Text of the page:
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Poverty and drug addiction are two very different problems | READER COMMENTARY

The Baltimore Behavioral Health Inc. private, non-profit clinic in Southwest Baltimore. Drug and mental health treatment at such facilities can take months and cost taxpayers thousands of dollars. (Karl Merton Ferron/Baltimore Sun).
The Baltimore Behavioral Health Inc. private, non-profit clinic in Southwest Baltimore. Drug and mental health treatment at such facilities can take months and cost taxpayers thousands of dollars. (Karl Merton Ferron/Baltimore Sun). (Karl Merton Ferron, The Baltimore Sun)

The commentary, “Want to reduce overdose rates? Treat poverty first” (July 19), by Alexandra S. Wimberly of the University of Maryland School of Social Work and Shawna Murray-Browne, a licensed clinical social worker, is the classic ivory tower view of drug addiction. The authors carefully sidestep the issue of users wanting that euphoric rush and their lack of desire to get cleaned up and get back to working a job. It’s all about not having enough money and racial inequality.

They compare Baltimore to Stockton, California, as if they were similar. Besides being much smaller than Baltimore, the population of Stockton is completely different; white 43%, Asian 21%, Black 11.15%. Stockton has one of the highest crime rates in America, hardly a role model for success of their programs.

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The authors write of additional funding for Black-led service organizations that have a successful track record of reversing opioid addiction and that is a giant step in the best direction possible.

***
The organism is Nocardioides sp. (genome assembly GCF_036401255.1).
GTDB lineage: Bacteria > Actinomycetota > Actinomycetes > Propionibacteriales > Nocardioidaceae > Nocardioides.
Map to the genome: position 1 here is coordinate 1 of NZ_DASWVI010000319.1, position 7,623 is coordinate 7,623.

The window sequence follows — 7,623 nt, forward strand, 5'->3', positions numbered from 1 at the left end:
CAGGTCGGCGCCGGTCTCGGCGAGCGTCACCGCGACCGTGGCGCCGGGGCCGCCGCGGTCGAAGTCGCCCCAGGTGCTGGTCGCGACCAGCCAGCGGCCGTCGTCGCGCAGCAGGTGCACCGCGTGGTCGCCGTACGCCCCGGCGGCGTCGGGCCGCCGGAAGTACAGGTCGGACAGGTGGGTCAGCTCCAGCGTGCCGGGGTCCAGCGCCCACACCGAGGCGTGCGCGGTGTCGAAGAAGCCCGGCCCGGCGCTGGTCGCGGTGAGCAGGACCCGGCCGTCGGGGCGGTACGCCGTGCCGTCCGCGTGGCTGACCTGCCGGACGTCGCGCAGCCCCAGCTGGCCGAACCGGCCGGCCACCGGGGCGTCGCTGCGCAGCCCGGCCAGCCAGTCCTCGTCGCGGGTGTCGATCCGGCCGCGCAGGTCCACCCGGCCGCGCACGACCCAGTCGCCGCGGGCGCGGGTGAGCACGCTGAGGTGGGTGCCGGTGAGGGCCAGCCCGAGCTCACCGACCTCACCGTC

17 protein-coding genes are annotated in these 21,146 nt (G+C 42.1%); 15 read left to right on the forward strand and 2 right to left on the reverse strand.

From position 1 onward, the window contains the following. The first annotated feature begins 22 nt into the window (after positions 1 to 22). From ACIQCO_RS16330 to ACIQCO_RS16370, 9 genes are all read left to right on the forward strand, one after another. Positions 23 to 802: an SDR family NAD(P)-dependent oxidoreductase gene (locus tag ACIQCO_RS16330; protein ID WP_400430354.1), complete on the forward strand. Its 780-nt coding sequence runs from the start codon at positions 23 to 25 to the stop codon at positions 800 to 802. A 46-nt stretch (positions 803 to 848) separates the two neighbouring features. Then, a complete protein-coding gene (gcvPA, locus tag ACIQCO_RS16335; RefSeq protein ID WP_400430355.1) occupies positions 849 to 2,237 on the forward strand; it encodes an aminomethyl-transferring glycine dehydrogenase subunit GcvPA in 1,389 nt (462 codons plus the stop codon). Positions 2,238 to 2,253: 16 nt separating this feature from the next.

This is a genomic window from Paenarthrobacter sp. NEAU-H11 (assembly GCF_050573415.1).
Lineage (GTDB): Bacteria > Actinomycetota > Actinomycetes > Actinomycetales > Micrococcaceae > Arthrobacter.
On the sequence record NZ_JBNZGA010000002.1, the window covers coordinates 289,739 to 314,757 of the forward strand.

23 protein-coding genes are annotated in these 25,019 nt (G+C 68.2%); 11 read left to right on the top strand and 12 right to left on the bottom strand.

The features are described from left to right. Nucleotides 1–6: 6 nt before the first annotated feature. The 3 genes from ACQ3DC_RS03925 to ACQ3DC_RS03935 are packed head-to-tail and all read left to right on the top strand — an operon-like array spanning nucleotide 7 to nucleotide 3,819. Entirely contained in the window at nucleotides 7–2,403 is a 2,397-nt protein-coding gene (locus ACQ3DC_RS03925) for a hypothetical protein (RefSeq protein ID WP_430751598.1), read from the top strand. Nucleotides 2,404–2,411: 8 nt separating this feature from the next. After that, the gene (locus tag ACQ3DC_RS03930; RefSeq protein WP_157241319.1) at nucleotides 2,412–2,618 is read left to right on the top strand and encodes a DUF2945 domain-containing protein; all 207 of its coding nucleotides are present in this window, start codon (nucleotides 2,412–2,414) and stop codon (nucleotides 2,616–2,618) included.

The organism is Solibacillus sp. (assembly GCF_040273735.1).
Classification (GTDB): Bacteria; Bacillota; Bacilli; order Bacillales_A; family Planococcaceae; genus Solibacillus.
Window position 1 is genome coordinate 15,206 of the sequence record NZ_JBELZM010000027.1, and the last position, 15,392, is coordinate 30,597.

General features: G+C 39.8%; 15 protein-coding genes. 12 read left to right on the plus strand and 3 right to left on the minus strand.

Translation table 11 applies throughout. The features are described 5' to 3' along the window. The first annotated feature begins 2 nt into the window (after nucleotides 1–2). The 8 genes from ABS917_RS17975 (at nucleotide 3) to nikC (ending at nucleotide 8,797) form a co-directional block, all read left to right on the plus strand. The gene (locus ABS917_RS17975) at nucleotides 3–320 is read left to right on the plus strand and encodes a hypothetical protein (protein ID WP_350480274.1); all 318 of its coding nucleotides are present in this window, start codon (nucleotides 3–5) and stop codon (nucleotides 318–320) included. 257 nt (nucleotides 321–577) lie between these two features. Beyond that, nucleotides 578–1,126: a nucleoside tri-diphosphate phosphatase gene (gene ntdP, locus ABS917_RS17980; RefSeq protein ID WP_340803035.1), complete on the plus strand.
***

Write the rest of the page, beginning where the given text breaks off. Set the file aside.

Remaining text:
But then they go on to suggest workforce programs for substance abusers and promote decriminalization. These are steps backward, passively encouraging the continuation of the drug culture in Black communities. In Baltimore, we have all seen way too much death and crime resulting from acceptance of opioid addiction and the recent lack of prosecution.

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Which came first, the chicken or the egg? Are people poor because they started using, became addicted, moving on in their drugged state to become unemployable and dysfunctional? Or did they lose their jobs and turn to drugs to momentarily feel better about their situation and accidentally became addicts and just decided to stay that way and continue using?

There has been poverty since the dawn of humankind. The poor we will have with us always. But not all poor people take the path of hard drugs. And not all drug users are poor. Want to reduce overdose rates? Treat drug addiction first.

Georgia Corso, Baltimore

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